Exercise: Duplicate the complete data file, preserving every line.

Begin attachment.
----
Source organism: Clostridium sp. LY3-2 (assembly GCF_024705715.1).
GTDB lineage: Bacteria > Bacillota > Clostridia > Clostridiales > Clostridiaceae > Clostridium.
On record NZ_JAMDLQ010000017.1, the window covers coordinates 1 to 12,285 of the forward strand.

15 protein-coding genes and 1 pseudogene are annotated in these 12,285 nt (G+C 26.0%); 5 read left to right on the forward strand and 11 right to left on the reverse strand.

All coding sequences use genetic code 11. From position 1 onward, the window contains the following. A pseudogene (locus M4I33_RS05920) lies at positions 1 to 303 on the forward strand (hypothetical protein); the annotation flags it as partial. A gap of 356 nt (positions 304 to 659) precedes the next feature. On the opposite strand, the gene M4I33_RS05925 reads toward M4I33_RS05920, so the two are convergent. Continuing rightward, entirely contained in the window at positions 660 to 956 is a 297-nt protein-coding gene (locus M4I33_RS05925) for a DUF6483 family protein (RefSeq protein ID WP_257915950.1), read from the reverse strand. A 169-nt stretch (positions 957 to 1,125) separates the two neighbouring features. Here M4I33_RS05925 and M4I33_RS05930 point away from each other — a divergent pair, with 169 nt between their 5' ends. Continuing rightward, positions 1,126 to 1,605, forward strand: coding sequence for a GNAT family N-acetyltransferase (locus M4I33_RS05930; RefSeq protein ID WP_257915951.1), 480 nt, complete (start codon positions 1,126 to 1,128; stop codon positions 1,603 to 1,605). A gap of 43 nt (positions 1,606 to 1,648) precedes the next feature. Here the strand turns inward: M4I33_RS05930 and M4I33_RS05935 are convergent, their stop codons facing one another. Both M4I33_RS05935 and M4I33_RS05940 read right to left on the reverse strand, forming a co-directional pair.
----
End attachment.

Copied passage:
Source organism: Clostridium sp. LY3-2 (assembly GCF_024705715.1).
GTDB lineage: Bacteria > Bacillota > Clostridia > Clostridiales > Clostridiaceae > Clostridium.
On record NZ_JAMDLQ010000017.1, the window covers coordinates 1 to 12,285 of the forward strand.

15 protein-coding genes and 1 pseudogene are annotated in these 12,285 nt (G+C 26.0%); 5 read left to right on the forward strand and 11 right to left on the reverse strand.

All coding sequences use genetic code 11. From position 1 onward, the window contains the following. A pseudogene (locus M4I33_RS05920) lies at positions 1 to 303 on the forward strand (hypothetical protein); the annotation flags it as partial. A gap of 356 nt (positions 304 to 659) precedes the next feature. On the opposite strand, the gene M4I33_RS05925 reads toward M4I33_RS05920, so the two are convergent. Continuing rightward, entirely contained in the window at positions 660 to 956 is a 297-nt protein-coding gene (locus M4I33_RS05925) for a DUF6483 family protein (RefSeq protein ID WP_257915950.1), read from the reverse strand. A 169-nt stretch (positions 957 to 1,125) separates the two neighbouring features. Here M4I33_RS05925 and M4I33_RS05930 point away from each other — a divergent pair, with 169 nt between their 5' ends. Continuing rightward, positions 1,126 to 1,605, forward strand: coding sequence for a GNAT family N-acetyltransferase (locus M4I33_RS05930; RefSeq protein ID WP_257915951.1), 480 nt, complete (start codon positions 1,126 to 1,128; stop codon positions 1,603 to 1,605). A gap of 43 nt (positions 1,606 to 1,648) precedes the next feature. Here the strand turns inward: M4I33_RS05930 and M4I33_RS05935 are convergent, their stop codons facing one another. Both M4I33_RS05935 and M4I33_RS05940 read right to left on the reverse strand, forming a co-directional pair.